When the cooking time is up, your jam should look like this. Take one plate from the freezer and add a small teaspoon of jam to it. The jam will cool quickly. Is the jam thick enough for your preference, if so you are done cooking. If not cook another 5 minutes and test again.

Fill your jars to within 1/4 inch. I always prepare extra jars - just in case. Take a wet cloth and wipe the top of the jar, this will ensure a good seal.

Give your jars a 10 minute boiling water bath. I did not have a rack that would fit in the bottom of this pan, so I put a cloth dishtowel between the jars and the bottom of the pan. Worked like a charm.

Use a jar lifter to remove from water, the lids will begin "pinging" when the jars are removed from the water, that is the sound of success.

Store in a cool dry area, should keep 1 year. However this is delicious, it won't last a year.

*if you did the overnight fruit/pit soak, the sugar is already with the fruit,

As always, thanks for taking a moment to stop and say hello. I appreciate your time and your wonderful comments!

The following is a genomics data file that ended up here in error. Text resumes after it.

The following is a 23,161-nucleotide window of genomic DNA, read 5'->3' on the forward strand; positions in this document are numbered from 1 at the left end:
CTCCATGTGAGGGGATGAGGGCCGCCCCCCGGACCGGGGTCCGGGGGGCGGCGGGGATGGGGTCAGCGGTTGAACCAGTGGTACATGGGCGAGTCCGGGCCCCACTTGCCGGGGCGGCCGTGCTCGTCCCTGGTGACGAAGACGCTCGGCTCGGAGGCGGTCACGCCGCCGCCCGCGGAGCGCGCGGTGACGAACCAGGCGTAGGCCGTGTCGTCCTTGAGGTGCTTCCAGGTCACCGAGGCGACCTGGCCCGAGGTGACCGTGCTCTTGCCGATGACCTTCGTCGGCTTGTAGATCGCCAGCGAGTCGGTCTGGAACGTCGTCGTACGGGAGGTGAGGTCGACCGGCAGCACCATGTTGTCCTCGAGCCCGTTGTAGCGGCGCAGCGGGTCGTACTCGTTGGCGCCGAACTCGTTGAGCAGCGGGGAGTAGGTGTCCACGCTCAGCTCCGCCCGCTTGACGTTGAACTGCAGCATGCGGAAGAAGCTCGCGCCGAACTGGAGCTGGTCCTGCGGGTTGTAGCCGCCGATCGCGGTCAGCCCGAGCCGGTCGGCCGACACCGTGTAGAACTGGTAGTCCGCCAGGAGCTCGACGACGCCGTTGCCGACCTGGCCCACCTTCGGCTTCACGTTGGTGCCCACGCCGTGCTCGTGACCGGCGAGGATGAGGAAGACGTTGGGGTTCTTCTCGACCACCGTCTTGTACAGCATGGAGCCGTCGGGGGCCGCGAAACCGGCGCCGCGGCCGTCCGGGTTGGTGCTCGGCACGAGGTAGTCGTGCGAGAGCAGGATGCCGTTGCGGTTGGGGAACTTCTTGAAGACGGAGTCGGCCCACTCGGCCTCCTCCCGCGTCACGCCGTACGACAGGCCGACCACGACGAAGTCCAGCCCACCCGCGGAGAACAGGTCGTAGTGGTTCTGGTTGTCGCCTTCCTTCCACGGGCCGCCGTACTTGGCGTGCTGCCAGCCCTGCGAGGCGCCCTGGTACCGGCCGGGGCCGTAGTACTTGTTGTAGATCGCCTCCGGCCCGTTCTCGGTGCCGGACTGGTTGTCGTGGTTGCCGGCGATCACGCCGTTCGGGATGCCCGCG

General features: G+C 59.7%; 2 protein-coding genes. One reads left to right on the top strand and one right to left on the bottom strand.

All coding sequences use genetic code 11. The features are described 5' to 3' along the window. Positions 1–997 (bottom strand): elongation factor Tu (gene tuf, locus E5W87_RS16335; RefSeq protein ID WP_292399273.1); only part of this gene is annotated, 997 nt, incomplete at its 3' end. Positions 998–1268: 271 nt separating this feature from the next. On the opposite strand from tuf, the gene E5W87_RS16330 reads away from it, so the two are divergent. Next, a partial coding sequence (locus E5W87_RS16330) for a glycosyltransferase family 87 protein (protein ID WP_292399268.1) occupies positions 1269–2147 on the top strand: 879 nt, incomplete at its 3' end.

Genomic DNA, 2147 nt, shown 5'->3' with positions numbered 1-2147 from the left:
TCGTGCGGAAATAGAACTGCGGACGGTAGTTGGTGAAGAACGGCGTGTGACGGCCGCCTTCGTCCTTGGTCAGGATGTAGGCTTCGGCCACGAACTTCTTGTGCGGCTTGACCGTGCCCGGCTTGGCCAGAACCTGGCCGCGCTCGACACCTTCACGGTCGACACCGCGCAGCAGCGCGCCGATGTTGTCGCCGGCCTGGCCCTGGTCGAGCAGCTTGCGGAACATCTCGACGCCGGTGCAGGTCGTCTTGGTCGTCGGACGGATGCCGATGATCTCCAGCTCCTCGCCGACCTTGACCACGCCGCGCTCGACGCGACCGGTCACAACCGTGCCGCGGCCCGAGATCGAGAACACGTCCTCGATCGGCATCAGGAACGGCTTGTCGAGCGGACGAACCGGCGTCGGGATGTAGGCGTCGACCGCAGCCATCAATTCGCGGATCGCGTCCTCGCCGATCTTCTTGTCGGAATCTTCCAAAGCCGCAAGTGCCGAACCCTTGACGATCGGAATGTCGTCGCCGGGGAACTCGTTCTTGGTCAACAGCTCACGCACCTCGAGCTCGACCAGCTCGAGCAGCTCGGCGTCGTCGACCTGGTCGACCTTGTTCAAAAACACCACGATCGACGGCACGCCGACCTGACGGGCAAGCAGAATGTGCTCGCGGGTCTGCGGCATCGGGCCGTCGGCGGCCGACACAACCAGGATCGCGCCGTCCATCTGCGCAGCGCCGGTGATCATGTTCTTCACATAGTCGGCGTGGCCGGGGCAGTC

this post is shared with:
full plate thursday@miz helen's
foodie friday@rattlebridge farm
9

Quinoa Tabbouleh, Recipe rewind because some things are too good to miss!

Recipe rewind, because in the beginning there is a blogger who has no readers. She still posts great food in hopes that the readers will come..........you can also view it here in the archives, Saturday August 7, 2010.


There is a small chain of family run cafes that serve delicious Mediterranean food, The Jerusalem Cafe.  I have enjoyed eating there for many years. I have always loved the Tabbouleh, it is so good. The thing I really enjoy  about the food is that it is real home cooking.

When I first starting eating there about 15 years ago, Mom and Dad cooked, in the first little spot in downtown Vancouver. Now the different cafes are run by family members, and even with Mom and Dad retired it is the same food and just like home.

The tabbouleh is big on vegetables with lots of parsley and lemon. Also it is made with whole wheat couscous, instead of Bulgar. But today I will (try to) translate my love of their tabbouleh into this recipe for Quinoa Tabbouleh.


Quinoa Tabbouleh
by the seat of my pants!

2-3 c cooked Quinoa
1 bunch green onions, cleaned and sliced through 2 inches of the green section


1 bunch parsley, washed, shook dry and chopped
juice of 1/2 lemon*
1 tomato - diced small
1 English cucumber - diced small

1- 2 T minced fresh mint  - optional
olive oil to moisten, up to 1/4 c
1/2 t salt
Combine gently, chill until serving time. Enjoy.

* if you enjoy the tang of lemon, use the whole lemon.
Serves 4-6

As always,
thanks so much for stopping by!

this post shared with:
full plate thursday@ miz helens
3